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Learning from Pizza Hut

06/27/11 5:00AM

This week's Young Writers Project piece was written by Justin Souvanh, a 7th grader at Brattleboro Area Middle School. Justin's piece is about a small act - being handed a set of chopsticks to eat pizza of all things - made him feel angry at being stereotyped but how, after much thought and many hours of writing, he realized that his best response should be forgiveness. For more great student writing go to youngwritersproject.org

 

My legs felt like they were about to collapse after walking up and down the streets of China Town. All I wanted was to relax and get a bite to eat, possibly Italian. The smell of melting cheese was in the air and led me into a decent restaurant around the corner called Pizza Hut. By this point my mouth was watery and my hand was half way in my pocket reaching for my wallet. I had nothing but happy thoughts, I thought that nothing could bring me down.... until the employees at the restaurant gave me chopsticks, that's right chopsticks. That ruined my whole day and appetite. At first I thought it was a joke, but when I looked around the place and saw that the only people being handed chopsticks were Asian, I became upset. I mean that's so ignorant of them thinking that all Asians know how to use chopsticks. It may sound ridiculous but even a small stereotypical gesture can go a long way to offend people. That's why I don't like Pizza Hut anymore.

Stereotypes are another way of judging people negatively based on very small inaccurate information that might not apply to everyone of that race or culture. Sometimes stereotypes are funny, and sometimes they're not. Sometimes they're true, and sometimes they're racist and hurtful. But it happens to everyone at least once in their life. I admit that before my encounter with Pizza Hut I would embrace stereotypes and make secret remarks about people and keep them to myself. But now I know that it's wrong to judge people before you get to know them even if you keep it a secret.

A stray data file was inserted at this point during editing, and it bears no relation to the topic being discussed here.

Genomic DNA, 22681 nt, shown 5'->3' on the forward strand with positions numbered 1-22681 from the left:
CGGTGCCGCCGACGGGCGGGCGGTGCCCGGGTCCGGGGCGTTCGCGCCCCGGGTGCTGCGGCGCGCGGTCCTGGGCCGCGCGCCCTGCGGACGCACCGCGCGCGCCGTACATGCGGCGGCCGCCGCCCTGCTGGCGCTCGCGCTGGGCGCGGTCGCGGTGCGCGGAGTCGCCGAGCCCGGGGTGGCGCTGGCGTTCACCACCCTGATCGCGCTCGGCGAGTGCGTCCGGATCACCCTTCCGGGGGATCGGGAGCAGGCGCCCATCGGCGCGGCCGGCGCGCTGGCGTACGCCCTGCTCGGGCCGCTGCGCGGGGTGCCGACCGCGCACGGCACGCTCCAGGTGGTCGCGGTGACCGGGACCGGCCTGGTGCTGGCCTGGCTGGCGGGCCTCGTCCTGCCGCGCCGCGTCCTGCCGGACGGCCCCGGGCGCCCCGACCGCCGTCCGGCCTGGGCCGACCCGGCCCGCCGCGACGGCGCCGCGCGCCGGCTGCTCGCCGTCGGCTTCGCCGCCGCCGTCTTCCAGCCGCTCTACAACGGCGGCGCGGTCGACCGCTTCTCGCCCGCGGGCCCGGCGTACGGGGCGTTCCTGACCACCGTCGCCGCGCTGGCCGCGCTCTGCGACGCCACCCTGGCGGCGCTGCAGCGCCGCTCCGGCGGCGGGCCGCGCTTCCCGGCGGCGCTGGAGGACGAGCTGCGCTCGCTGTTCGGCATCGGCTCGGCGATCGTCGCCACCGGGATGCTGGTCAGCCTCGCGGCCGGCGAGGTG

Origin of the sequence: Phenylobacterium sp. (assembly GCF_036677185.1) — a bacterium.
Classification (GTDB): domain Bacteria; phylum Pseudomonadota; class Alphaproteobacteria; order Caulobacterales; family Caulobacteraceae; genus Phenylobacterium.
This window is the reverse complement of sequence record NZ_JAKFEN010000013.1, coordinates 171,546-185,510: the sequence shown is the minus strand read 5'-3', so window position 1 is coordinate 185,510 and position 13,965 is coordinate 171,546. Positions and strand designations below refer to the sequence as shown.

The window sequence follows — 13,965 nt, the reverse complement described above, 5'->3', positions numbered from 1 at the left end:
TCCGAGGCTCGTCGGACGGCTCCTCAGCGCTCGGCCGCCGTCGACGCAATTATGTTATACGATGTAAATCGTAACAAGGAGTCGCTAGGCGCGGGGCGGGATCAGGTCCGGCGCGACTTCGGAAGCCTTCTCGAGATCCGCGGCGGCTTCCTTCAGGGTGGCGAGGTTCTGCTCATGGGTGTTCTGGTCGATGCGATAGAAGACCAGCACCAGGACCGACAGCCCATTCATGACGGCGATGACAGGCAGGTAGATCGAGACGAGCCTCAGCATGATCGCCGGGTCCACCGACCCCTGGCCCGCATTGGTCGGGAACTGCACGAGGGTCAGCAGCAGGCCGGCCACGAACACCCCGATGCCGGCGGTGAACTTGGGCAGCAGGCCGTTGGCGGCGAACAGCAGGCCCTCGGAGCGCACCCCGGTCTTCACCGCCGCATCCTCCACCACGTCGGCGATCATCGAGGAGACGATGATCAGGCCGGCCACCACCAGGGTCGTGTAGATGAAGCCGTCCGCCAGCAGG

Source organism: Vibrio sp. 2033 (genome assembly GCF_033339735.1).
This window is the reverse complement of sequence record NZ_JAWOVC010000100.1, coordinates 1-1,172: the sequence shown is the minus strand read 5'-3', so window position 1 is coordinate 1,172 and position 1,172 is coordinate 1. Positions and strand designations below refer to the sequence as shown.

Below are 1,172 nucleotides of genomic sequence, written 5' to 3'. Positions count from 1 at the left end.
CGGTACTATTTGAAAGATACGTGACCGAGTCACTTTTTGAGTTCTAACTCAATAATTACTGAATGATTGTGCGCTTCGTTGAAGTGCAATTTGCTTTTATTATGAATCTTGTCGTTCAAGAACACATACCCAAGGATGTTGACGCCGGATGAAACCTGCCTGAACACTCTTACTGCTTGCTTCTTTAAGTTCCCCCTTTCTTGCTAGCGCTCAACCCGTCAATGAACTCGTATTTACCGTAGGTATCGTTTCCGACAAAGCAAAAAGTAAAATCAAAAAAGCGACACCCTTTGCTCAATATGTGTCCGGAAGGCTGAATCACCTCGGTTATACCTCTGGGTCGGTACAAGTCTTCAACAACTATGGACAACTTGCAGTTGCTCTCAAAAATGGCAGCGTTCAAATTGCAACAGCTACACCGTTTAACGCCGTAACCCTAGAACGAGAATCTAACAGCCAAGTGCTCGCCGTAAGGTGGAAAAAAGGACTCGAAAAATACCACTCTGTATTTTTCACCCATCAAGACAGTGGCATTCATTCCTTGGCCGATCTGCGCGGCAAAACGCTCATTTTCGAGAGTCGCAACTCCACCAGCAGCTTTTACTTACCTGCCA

Prejudiced people are everywhere, but they might not even know it. Even the most unexpected people are prejudiced, like adults, your closest friends, or maybe even you. Even I didn't realize that I was being negative before Pizza Hut came along. Unintentional or intentional it's no excuse because it still hurts. Even laughing at the "joke" someone else makes hurts because in your mind you think that person is agreeing with the negative comment. This is called being a bystander. I know Pizza Hut wasn't trying to offend me or Asians all around the world but that's one of the small things that can offend people. That's why I believe that people should think about what they say or do before they do it. Like when you are frustrated with a peer.

The more I think about it the more I realize that forgiveness is the only solution, not revenge. I believe that when you're knocked down you should just get back up without continuing the fight. I forgive Pizza Hut and all of the people that have teased me about my race. Instead of making me upset and afraid they have made me learn to never make the mistake they made by judging other people. Besides, Pizza Hut does sell pretty good pizzas.

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